About Library Map


About Library Map

This project collects and maps data from public libraries across the Australia and the external Australian Territories of Christmas Island and the Cocos (Keeling) Islands. In the long term I hope to include more data that can be combined and cross-referenced, e.g. library funding from local and state governments, HILDA data etc.

You should be able to find:

Why this data?

When I worked as a systems librarian in public libraries I often wondered how the social networks of decision makers - most obviously reflected by geography and state borders - affected decision making on things like library sofware procurement. I thought mapping systems visually might reveal things that are less obvious on a simple table or list.

Rules about loan periods are arbitrary. I thought it might be interesting to see whether there are any regional trends. I’m surprised by some of the results — do some libraries really have a standard loan period of six weeks? Seems kind of long. Why do so many rural libraries only lend items for two weeks? Is it because country people read faster, or something to do with limited book stock? 🤔

Fines for overdue library books are inefficient, ineffective, perverse, and regressive. “Punishable by fine” simply means “legal for rich people”. Mapping library fine regimes provides a view of any regional patterns, helps library managers to identify nearby colleagues who have already made their library fine-free and may be able to provide advice, and also allows activists to identify which libraries and local councils would benefit from some encouragement.


Overdue fines

A library service is classified as charging fines for overdue items if any kind of non-refundable fee is charged prior to 28 days overdue. This period has been chosen because some libraries declare an item “lost” around that time, and invoice the borrower for a replacement fee. Designating these libraries as “not charging overdue fines” and others that charge e.g. a “notice fee” at the same cutoff time as “charging overdue fines” starts to get a bit weird.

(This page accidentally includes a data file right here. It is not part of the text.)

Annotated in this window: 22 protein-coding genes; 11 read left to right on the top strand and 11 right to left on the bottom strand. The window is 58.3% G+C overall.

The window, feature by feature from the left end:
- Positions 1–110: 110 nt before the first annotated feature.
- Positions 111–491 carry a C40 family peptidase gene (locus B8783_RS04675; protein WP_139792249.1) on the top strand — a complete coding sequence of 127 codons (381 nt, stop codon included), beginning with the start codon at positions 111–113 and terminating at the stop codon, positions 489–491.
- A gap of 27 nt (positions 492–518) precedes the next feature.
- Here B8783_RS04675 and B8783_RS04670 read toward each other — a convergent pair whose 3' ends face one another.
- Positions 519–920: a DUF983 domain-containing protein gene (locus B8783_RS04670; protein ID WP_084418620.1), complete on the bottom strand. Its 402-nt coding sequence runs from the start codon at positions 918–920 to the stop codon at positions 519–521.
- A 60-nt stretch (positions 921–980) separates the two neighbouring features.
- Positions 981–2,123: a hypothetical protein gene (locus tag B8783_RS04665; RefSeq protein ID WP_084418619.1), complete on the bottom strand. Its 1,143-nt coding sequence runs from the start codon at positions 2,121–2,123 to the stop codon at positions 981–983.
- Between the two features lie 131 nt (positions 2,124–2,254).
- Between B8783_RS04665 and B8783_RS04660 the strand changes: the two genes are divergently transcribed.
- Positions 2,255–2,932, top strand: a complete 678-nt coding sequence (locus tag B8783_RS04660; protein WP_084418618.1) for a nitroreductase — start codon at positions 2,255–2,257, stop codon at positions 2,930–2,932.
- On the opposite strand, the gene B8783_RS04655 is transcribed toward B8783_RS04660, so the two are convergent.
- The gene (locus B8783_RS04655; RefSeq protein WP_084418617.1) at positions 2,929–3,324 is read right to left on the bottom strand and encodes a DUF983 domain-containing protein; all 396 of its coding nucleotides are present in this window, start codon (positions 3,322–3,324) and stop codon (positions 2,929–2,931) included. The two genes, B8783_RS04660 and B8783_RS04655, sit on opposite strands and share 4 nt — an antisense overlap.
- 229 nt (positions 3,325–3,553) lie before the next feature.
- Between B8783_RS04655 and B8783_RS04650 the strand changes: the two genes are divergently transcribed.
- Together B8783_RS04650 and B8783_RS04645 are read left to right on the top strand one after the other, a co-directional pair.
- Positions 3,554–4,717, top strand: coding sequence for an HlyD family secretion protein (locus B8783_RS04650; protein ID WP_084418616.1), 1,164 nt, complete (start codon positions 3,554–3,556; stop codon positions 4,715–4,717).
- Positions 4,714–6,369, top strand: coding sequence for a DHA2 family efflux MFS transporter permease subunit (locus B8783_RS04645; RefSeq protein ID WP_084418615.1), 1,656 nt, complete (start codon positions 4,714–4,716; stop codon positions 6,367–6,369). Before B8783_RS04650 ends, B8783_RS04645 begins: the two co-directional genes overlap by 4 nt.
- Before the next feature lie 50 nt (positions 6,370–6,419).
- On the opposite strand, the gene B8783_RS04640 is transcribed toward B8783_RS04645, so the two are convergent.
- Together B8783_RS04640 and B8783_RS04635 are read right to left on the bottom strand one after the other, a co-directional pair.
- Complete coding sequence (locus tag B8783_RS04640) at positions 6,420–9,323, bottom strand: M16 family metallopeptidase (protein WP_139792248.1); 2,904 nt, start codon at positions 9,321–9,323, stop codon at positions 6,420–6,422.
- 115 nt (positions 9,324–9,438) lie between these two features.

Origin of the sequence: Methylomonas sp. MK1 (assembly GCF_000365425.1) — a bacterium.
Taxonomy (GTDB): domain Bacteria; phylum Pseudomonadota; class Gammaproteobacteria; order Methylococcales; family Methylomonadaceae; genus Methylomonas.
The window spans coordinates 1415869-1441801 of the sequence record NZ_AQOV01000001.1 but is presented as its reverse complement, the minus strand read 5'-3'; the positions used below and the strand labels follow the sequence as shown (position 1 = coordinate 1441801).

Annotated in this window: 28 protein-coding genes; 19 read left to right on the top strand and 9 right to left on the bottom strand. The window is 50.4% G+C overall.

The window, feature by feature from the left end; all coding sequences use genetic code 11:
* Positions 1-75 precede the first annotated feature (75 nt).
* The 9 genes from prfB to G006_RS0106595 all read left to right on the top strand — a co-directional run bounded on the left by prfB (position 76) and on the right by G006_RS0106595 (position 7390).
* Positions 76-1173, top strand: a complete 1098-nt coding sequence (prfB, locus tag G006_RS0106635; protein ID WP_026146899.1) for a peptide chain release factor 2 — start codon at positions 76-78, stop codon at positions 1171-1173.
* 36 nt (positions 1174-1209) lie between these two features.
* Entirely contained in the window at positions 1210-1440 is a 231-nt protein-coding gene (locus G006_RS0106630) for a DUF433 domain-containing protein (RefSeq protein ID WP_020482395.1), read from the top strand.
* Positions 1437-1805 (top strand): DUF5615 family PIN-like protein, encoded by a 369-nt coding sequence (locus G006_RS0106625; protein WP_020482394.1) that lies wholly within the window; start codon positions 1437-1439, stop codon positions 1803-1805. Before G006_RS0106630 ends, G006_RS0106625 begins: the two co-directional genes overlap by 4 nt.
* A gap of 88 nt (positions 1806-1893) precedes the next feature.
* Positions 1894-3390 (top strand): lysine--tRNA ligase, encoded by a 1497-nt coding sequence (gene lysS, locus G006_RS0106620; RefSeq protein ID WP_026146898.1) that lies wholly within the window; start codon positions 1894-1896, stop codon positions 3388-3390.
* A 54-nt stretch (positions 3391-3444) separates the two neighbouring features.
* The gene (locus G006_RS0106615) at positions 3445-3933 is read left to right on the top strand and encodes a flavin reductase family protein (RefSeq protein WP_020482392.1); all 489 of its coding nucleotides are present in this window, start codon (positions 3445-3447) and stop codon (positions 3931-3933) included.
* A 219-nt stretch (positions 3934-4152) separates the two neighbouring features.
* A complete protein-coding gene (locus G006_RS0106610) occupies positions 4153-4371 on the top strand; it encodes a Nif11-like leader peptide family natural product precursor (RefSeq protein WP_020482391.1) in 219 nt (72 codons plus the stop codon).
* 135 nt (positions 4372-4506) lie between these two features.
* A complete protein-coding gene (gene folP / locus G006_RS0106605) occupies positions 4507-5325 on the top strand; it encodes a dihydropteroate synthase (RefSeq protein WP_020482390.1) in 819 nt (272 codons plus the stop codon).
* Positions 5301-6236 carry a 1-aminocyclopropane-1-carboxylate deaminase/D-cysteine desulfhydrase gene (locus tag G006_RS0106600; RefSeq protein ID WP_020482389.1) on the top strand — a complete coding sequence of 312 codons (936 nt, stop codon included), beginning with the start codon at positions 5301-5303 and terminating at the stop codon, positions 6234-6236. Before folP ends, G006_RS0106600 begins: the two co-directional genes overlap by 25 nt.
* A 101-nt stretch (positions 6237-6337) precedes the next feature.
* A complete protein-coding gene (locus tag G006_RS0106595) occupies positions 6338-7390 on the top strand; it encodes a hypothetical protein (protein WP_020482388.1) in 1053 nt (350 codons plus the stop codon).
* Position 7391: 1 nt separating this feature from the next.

Fines for children

Some libraries charge fines or fees for late-returned items, but exempt members who are under the age of (variously) 12, 16, 17, or 18; and/or for items designated as “for children”. Rather than creating my own specific definition I classify all libraries with a fine regime like this as “no fines for children”. Wouldn’t it be better if they just didn’t charge overdue fines at all?

Standard loan period

The “standard loan period” is the loan period applied to an ordinary book, and may apply to other items or indeed all items held in a library. Data for Western Australia is provisional and in some cases has been rounded to the nearest “week” (e.g. a 19 day loan period is recorded as 3 weeks).

Indigenous Knowledge Centre

Currently, only libraries classified as Indigenous Knowledge Centres by the State Library of Queensland are classified as such on this map. In future there may be other centres so identified.


Most of the data for the map comes from government open data sources. As such it is subject to government bias, and may be out of date or over/under sampled. I make no claim or warranty that the data being complete, accurate, or up to date — though I aim for it to be all of those things. If in doubt, always check with the library directly.


Library locations are classified into four types. In Standard Mode these are:

If this naming convention is confusing, you may view the map in Colonial Mode, in which case the names are:

Standard Mode invites you to think about the work these institutions do to normalise certain types of knowledge and not others.